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- Subject: Tightening Lua's type use (A practical example for PS2)
- From: "John Belmonte" <jvb@...>
- Date: Tue, 26 Sep 2000 13:09:36 +0900
There has been some active discussion regarding Lua's number type, and I
just happened to have done some surgery on 4.0b yesterday regarding this.
I'll explain what I did and why. I'm not saying this is the best way, but
it may be helpful as a reference.
Embedded systems often have harsh constraints. Because of this I think the
stock Lua should allow more strict control of the number types used. Not
only the types used in the implementation, but also the interface. And not
only for "lua numbers", but also the types used to hold opcodes, etc. If
Lua opcodes only need 32 bits, a 32 bit type should be used. Not a "long"
which is 64 bits on some platforms, using 2x memory. There are ANSI-C
portable ways of determining types based on the number of bits you need.
(See www.boost.org's stdint.h header for example. This is basically what
will be in the C99 standard.)
Anyway, in my specific case I had to modify Lua for the PlayStation2
platform. This platform has hardware support for floats, but doubles are
emulated in software. They are 10-100 times slower than floats. A few
accidental calls to double operations (including casts) will bring your
real-time game to its knees. There is a gcc option "-fshort-double", but it
does not resolve interface issues and especially has problems with
variable-argument functions such as printf/scanf.
So I set out to make Lua float-only, while still keeping the Lua API
backwards compatible when doubles are used. (There are other issues for
doing integer-only so I'm not handling that case.)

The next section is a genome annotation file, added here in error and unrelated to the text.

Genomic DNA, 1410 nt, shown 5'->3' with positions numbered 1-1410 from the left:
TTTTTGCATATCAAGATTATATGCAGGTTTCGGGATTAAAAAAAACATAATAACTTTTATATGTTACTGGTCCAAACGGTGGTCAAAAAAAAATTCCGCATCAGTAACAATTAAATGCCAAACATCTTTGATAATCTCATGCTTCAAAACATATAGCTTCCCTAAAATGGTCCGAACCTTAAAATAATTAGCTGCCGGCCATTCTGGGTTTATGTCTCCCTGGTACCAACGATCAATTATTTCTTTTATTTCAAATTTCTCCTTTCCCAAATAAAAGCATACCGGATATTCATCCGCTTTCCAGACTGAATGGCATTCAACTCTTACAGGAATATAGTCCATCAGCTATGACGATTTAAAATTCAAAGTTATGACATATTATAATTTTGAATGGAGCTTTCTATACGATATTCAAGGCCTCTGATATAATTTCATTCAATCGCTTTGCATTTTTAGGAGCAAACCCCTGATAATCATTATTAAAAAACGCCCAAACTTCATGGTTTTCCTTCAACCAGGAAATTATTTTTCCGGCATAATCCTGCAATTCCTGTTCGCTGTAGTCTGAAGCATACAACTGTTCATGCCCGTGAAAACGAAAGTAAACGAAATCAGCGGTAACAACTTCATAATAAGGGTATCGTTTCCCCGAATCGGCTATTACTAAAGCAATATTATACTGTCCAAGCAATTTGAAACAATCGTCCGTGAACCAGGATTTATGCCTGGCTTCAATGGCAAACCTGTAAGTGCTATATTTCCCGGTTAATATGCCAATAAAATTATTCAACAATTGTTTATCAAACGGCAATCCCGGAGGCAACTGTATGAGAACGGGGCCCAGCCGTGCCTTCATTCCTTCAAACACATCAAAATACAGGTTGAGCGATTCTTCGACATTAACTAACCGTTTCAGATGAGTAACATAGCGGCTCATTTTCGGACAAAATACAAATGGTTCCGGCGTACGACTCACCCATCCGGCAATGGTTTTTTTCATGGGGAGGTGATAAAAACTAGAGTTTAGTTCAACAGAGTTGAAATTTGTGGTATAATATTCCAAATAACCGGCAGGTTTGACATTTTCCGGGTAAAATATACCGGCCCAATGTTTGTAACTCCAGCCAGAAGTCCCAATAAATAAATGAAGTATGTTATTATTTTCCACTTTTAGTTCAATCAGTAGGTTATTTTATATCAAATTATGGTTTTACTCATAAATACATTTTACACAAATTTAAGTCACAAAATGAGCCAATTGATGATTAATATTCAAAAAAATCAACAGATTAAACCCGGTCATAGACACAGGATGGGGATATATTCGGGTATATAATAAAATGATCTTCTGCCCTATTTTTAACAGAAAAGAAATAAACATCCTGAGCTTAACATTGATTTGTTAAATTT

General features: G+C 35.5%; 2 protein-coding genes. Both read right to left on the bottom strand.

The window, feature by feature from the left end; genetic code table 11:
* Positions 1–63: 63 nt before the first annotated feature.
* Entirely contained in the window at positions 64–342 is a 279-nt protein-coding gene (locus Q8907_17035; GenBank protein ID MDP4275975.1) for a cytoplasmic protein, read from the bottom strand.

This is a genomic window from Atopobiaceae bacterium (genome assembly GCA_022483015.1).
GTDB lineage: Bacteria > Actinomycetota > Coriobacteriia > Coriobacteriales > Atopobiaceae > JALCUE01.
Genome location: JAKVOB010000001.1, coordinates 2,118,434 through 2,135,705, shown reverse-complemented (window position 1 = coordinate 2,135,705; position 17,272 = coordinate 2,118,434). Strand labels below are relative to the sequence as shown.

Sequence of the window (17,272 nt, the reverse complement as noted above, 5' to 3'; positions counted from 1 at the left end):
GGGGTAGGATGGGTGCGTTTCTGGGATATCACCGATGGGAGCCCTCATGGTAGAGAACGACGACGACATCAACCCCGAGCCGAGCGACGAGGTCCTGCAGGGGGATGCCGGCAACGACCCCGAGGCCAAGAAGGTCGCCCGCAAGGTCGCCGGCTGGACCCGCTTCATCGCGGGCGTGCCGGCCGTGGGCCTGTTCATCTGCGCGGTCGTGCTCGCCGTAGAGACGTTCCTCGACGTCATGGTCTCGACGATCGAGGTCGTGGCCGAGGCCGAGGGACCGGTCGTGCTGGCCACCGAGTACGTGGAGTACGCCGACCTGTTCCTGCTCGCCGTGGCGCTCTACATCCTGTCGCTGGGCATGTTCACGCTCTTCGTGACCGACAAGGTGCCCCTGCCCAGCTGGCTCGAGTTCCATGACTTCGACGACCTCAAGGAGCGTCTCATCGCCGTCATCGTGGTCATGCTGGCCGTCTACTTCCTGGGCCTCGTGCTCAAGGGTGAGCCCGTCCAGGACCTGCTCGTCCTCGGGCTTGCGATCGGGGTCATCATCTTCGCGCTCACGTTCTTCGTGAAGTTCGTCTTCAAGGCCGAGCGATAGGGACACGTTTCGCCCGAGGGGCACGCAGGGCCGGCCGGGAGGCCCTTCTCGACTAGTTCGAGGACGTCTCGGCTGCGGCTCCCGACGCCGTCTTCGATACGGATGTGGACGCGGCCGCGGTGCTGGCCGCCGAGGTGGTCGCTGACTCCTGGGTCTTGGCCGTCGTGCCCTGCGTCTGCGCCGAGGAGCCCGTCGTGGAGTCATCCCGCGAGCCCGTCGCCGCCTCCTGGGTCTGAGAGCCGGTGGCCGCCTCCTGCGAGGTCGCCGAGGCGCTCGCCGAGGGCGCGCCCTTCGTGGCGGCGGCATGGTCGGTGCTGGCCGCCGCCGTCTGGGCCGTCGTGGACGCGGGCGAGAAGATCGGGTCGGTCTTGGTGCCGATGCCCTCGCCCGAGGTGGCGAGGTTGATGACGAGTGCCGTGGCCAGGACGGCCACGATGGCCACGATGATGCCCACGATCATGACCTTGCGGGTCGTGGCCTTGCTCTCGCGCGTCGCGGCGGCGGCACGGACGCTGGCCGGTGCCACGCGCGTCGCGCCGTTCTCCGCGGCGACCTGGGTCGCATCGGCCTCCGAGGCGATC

1) Remove all hard-coded doubles. In the Lua implementation there is a type
called Number, yet there are a few places in the code that still hard-code a
double. Also in functions such as "expten", constants such as 10.0 needed
to first be assigned to a variable of type Number or casted in place. (Note
that in "float x = 10.0", even though 10.0 is a double the cast will happen
at compile time.) However the Lua standard library implementation uses the
Lua API so the Number typedef is not available.
2) Make the number type in the Lua API configurable. I added a type to the
API (lua.h) called "lua_Number". This type must be "hard coded" (that is,
you can't allow the API user to change it with a compile define, because the
library was already compiled using a certain type). To do this I made a
lua.h template and used sed to fill in the type based on the build
configuration. The doubles in the API were then changed to lua_Number.
In addition to lua_Number, I added one function called lua_getscanstr which
returns the string needed by scanf to read a lua_Number (such as "%f").
This was implemented as a macro, with the string being filled in on the
Note that when lua_Number is set to double, the API is exactly as the stock
3) In the Lua implementation, remove the LUA_NUM_TYPE define and instead
"typedef lua_Number Number". (Alternatively you can replace all occurances
of "Number" with "lua_Number", but I thought this would complicate merges
with future Lua releases.)
4) Now that the number type and scanf string are available from the API,
remove all hard-coded doubles from the Lua standard library implementations.
5) I added a compile define called "FLOAT_MATH". When it is set, lmathlib.c
will redefine sin, cos, etc. to their floating point equivalents (sinf,
cosf, etc... available in many C libraries).